We emerged from a Saturday morning sneak preview of The Muppets having experienced an enormous wave of the best kind of nostalgia. The strongly positive reaction of an audience that was largely made up of kids who had never been introduced to these characters before was uplifting.
We laughed, we cried -- it was even better than Cats. Most importantly, we thought it would be something that the late creator Jim Henson would have appreciated.
It was only later that we learned of the concerns of several key former Muppets players expressed in a Hollywood Reporter feature story. After reading the script, they had reservations about how their beloved friends would be portrayed in this new feature film, and whether its screenwriter and human star, Jason Segal, would steal the spotlight.
The article, entitled "Kermit as Mogul, Farting Fozzie Bear: How Disney's Muppets Movie Has Purists Rattled," describes the fears of several of Henson's colleagues upon reading the script. After having viewed the final result, we think that certain elements that might have come across as cold on the page warmed up considerably by the time they made it to the screen.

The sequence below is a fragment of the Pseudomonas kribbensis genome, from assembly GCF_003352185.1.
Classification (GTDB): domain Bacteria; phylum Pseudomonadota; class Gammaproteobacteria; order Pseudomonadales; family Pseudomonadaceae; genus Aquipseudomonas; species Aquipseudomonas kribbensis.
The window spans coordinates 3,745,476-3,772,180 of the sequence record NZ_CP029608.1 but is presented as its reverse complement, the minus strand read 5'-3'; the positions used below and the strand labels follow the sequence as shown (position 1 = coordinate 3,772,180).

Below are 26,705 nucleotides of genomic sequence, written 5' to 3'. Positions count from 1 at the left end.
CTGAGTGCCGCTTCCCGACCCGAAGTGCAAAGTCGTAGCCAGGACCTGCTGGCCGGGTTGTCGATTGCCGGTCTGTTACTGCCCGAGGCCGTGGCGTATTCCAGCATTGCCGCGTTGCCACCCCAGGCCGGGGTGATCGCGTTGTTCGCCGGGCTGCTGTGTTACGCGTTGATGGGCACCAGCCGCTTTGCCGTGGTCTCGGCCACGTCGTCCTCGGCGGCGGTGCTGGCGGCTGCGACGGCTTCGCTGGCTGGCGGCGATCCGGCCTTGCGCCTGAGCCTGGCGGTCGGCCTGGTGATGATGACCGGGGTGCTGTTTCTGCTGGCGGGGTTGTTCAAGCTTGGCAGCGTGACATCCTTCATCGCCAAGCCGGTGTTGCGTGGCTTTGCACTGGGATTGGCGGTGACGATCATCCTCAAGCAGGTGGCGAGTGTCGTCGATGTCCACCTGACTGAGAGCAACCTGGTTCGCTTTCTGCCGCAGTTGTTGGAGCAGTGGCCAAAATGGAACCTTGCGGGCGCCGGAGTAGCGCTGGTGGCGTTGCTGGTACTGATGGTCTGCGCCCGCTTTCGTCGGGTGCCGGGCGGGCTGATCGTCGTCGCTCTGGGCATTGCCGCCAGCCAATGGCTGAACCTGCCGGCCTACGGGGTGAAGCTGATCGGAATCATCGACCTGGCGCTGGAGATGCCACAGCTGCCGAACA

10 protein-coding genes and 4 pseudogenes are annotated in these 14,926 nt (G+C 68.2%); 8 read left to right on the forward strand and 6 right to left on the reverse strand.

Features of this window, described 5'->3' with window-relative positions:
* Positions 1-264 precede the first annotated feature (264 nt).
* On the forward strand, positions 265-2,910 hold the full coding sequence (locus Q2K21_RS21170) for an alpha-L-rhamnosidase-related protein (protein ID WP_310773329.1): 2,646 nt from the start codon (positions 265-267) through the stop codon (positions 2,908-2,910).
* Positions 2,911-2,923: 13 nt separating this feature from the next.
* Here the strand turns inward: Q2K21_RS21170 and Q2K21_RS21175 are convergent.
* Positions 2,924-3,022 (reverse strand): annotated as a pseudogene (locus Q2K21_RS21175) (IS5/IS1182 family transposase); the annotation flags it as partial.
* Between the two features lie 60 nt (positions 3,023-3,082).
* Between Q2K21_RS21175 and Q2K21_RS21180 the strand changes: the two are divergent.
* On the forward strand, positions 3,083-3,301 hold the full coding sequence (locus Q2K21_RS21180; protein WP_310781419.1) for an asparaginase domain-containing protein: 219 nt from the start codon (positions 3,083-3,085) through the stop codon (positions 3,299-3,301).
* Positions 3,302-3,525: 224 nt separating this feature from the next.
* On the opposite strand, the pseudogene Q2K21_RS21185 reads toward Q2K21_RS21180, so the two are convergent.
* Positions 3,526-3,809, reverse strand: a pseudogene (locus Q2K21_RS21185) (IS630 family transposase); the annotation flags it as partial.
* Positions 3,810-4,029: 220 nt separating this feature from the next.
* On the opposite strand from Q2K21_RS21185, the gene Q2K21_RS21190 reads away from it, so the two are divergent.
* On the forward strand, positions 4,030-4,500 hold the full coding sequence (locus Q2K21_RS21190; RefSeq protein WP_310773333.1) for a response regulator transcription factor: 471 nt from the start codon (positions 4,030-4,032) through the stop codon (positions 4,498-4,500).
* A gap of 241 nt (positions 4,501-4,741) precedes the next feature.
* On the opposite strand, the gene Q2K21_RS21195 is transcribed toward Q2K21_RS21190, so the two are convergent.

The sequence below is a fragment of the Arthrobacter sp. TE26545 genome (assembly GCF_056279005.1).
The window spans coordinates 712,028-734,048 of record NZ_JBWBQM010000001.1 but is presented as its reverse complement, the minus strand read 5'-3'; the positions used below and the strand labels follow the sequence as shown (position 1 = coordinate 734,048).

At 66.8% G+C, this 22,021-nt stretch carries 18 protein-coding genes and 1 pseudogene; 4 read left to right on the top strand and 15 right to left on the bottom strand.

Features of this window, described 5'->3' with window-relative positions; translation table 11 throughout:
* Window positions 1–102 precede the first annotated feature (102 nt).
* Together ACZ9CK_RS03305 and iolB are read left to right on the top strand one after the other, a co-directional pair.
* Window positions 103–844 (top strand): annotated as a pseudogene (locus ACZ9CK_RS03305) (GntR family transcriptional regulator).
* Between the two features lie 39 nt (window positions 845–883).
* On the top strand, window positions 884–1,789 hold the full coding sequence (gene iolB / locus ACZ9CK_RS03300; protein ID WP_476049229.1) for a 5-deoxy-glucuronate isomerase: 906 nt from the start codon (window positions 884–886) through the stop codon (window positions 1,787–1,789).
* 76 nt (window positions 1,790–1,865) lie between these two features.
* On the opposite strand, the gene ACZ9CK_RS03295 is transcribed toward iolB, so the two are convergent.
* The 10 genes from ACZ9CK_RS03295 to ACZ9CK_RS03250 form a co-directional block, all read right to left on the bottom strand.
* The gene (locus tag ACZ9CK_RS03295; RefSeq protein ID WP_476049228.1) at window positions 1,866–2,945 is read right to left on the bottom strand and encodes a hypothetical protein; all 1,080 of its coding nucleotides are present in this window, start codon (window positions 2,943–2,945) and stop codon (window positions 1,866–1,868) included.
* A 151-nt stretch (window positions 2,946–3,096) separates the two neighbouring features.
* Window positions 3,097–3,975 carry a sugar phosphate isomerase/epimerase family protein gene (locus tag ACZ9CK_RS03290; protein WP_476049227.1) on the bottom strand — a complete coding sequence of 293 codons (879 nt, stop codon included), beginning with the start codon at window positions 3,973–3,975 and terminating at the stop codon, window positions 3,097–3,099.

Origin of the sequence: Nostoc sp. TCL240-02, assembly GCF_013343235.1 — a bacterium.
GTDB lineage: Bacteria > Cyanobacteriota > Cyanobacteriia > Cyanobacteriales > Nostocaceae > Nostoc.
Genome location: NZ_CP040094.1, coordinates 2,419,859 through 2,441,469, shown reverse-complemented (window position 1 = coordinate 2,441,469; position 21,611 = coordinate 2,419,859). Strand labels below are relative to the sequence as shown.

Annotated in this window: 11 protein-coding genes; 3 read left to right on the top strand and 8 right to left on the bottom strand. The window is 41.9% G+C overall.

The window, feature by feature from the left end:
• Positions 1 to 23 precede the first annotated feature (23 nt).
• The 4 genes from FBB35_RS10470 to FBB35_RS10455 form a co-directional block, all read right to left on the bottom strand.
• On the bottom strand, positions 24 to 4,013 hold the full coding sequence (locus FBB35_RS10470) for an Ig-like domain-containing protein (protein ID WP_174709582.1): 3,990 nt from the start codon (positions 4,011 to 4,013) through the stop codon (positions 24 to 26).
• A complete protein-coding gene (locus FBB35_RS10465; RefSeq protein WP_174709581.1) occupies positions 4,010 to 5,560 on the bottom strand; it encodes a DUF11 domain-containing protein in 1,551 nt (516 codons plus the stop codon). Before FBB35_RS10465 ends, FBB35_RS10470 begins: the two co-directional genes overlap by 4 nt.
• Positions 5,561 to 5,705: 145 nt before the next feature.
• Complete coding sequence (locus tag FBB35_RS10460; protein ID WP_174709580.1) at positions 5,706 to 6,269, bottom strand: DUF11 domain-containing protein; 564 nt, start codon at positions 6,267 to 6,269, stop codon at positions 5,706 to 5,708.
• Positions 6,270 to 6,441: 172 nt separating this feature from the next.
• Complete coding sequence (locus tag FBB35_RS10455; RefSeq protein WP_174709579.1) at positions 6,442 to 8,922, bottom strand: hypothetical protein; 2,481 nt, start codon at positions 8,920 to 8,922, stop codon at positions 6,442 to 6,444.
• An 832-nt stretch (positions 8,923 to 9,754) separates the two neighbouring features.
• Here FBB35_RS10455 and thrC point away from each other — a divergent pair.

For example, the "Muppet Insiders" argued that Kermit would never lord over a mansion. But in the final film, we learn that -- SPOILER -- he was basically just keeping the lights on in what was meant to be his love nest with Miss Piggy, who built it in her typically extravagant style. And Fozzie The Bear wouldn't have needed a fart shtick to get through the day, the insiders complained, but in the movie he's also spent years languishing in a sub-par Muppets cover band in Reno and couldn't be blamed for resorting to such non-Muppet material. What's ultimately preserved here, though, is Fozzie's gloriously meek optimism which we fondly remember from days of yore.
The film also offers a kindhearted portrayal of a new wide-eyed Muppet named Walter, whose ardent fanboy love for the forgotten characters sparks all the action. His role is one of powerful reverence and respect. We believe Henson would have approved.
Remakes and revisits are often blundered, a blow to those who hold dear memories of an original. This is so pervasive that we typically enter such scenarios with low expectations and a high detection level for continuity. And while Henson has sadly been unable to lend physical voice to Kermit for many years, his spirit still shines through this modern adaptation of a deservedly-revived classic.